They ensure that team members listen with an open mind and they understand what others are saying, as everyone’s experience matters.
Tools Used for the Sprint Retrospective Meeting
Sprint retrospective meetings can be done on a whiteboard or can use tools like Confluence, Trello over Zoom meetings, or can even be documented in a plain Word document. This meeting can show a timeline of events from the past two months so the team members can see achievements.
Before the sprint review meeting, the team can do some exercises like those listed below.
This exercise can be done before the sprint retrospective meeting to understand the participant’s mindset.
Here, participants are asked anonymously how they feel about their participation in this meeting by asking them to choose one of the options below.
- Explorer: Wants to participate in and learn everything discussed in the retrospective
- Shopper: Wants to listen to everything and choose what they take away from the retrospective
- Vacationer: Wants to relax and be a tourist in the retrospective
- Prisoner: Wants to be elsewhere and is attending the retrospective because it is required
The scrum master then collects the responses and shares the information within the group, and sets the tone for the meeting.
Speed Boat Game
Speed boat is a technique used to conduct the sprint retrospective meeting. In this game, team members play the role of the crew on a speed boat. The boat must reach an island, which is symbolic of the project vision.
The attendees use sticky notes to record engines and anchors. Engines help them reach the island, while anchors hinder them from reaching the island. This exercise is time-boxed to a few minutes. The scrum master will discuss the project goal and ask team members to record what went well (engines) and what did not (anchors).
Once all items are documented, the information is collected, discussed, and prioritized through voting. Engines are recognized, and mitigation actions are planned for the anchors based on the priority.
Metrics and Measuring Techniques
There are various metrics like Velocity, Estimation Variance, Committed Vs Done, Review Feedback, and Defects Injected Rate that can be used to measure and compare the team’s performance in the current sprint with previous sprints. The scrum masters collect these data points before the retrospective meeting for discussion.
Once the metrics are captured, the scrum master uses prioritization techniques like Dot Voting on ideas to prioritize them for the next sprint. In Dot Voting, team members will vote on each action item, and the top-voted items will be picked up for the next sprint.
Sprint Retrospective Examples
Some examples of sprint retrospective meetings are:
- Start, stop, continue
- Glad, sad, mad
- The 4 L
- Feedback Grid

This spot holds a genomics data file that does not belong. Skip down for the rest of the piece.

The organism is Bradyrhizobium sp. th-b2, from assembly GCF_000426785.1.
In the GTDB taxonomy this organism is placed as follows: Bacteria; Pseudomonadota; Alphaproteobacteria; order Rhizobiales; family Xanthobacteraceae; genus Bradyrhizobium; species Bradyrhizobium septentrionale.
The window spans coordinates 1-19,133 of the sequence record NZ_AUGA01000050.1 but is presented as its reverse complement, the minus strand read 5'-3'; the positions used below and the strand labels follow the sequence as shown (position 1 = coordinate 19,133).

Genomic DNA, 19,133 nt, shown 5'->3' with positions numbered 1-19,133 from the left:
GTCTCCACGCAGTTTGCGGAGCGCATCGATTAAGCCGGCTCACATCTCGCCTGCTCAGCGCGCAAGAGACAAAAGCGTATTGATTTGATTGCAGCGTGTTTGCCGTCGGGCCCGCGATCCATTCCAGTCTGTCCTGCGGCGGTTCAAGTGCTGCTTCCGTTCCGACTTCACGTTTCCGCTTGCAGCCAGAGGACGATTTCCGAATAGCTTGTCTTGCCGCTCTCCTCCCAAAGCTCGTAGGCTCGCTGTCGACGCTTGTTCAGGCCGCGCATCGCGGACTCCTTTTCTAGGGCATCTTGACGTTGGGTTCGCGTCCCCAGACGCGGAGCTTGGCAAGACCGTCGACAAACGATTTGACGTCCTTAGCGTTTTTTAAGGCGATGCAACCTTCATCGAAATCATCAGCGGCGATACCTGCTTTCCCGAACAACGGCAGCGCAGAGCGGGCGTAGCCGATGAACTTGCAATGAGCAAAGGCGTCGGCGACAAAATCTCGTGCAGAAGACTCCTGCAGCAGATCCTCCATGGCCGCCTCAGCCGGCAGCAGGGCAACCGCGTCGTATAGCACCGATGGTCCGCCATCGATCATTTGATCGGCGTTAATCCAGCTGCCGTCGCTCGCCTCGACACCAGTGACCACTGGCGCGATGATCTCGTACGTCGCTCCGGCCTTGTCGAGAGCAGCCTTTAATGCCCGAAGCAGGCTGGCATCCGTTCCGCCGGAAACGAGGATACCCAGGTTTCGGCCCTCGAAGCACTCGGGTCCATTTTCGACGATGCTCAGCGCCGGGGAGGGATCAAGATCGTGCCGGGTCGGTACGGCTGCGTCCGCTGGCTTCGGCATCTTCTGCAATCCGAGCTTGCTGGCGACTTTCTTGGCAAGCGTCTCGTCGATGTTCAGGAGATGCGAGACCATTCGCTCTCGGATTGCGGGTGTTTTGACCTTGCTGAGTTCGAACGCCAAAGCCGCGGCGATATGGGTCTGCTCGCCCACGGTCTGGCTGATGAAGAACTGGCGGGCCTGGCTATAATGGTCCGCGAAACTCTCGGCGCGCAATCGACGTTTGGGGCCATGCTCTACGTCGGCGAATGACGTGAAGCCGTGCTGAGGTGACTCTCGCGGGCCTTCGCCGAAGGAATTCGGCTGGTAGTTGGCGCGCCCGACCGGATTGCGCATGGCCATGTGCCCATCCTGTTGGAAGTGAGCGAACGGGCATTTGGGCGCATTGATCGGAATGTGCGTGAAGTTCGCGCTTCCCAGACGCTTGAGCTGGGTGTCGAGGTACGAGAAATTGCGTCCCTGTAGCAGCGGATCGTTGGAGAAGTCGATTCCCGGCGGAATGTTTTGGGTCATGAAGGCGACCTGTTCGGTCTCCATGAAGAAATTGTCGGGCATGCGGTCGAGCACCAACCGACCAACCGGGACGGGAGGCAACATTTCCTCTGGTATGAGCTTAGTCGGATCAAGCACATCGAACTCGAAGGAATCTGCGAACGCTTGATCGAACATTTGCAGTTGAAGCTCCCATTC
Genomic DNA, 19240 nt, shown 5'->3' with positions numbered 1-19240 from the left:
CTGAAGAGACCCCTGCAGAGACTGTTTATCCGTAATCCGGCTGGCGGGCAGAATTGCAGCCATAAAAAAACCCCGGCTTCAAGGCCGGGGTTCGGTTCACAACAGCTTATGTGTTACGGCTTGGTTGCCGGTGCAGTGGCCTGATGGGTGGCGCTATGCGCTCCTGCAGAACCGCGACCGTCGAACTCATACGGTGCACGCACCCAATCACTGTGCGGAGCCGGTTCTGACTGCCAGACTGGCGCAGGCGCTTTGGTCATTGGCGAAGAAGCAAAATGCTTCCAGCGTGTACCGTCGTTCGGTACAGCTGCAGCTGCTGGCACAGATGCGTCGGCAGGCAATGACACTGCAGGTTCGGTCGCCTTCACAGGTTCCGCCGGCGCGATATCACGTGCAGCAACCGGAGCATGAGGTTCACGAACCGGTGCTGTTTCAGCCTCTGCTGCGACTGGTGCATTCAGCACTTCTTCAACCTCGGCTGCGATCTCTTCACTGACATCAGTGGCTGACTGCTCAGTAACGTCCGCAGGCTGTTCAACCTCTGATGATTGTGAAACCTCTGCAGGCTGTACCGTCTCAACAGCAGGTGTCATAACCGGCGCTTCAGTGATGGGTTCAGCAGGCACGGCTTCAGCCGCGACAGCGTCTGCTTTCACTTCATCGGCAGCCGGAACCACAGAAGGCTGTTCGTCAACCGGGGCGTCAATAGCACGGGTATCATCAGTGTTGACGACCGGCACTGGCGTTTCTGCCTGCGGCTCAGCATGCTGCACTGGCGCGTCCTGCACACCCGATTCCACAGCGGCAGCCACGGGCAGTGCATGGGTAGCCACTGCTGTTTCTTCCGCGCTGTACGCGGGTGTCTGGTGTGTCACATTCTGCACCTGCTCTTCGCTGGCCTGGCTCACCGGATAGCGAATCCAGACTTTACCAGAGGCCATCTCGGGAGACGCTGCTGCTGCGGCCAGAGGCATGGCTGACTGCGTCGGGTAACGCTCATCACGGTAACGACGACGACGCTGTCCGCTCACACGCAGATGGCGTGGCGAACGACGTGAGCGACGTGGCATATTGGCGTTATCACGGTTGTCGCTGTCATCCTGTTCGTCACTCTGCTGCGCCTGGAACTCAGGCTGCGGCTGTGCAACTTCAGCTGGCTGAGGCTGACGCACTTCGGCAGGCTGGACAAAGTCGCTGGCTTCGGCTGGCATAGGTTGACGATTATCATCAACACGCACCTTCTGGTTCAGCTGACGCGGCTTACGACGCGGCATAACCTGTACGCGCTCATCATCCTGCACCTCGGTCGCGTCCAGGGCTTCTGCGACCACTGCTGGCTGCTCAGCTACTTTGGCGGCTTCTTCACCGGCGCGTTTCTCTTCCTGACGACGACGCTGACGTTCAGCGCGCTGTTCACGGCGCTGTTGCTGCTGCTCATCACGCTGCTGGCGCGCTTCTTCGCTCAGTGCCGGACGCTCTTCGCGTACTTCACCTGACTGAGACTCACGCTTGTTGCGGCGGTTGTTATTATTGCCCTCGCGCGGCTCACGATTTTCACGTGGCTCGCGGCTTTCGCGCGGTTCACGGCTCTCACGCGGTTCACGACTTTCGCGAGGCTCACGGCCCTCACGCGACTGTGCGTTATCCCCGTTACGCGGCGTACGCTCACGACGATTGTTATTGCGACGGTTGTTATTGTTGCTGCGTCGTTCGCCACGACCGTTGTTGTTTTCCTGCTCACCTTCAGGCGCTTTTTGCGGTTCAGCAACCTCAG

- Liked, learned, lacked
- Lessons learned
- Three little pigs
Commonly Asked Questions
What is the Difference Between Sprint Retrospective and Sprint Review?
A sprint review involves reviewing the sprint deliverables. Here, the scrum team demonstrates the work done to the product owner and relevant stakeholders and gets approval and acceptance of the product or service.
In a sprint retrospective meeting, the scrum master and the scrum team meet to discuss the lessons learned throughout the sprint, and it happens after the sprint review. The information is documented as lessons learned so that it can be applied to future sprints.
When is a Sprint Retrospective Meeting Held?
The sprint retrospective meeting is held at the end of the sprint (usually after the sprint review meeting) and before the sprint planning for the next sprint. Some teams get tempted to combine sprint review meetings with sprint retrospective meetings. However, these meetings must be kept separate as both meetings serve different purposes and are attended by different stakeholders.
Who Should Attend the Sprint Retrospective Meeting?
The scrum master moderates the sprint retrospective meeting, and the whole scrum team should attend, and it is optional for the product owner to attend. However, a product owner’s presence can be helpful as they encourage honest discussion among the team members.
What is the Duration of the Sprint Retrospective Meeting?
Sprint retrospective meetings have no fixed duration. The meeting duration depends on several factors such as team size, the experience of the team, if the team is remotely located, etc. As a rule of thumb, if the sprint duration is two weeks, the sprint retrospective duration can be 1 hour, and a four-week sprint can have a two-hour retrospective meeting.
A sprint retrospective meeting is an important Agile process conducted at the sprint end and before the planning of the next sprint. The scrum master leads this meeting and ensures that the common goal of the meeting is achieved.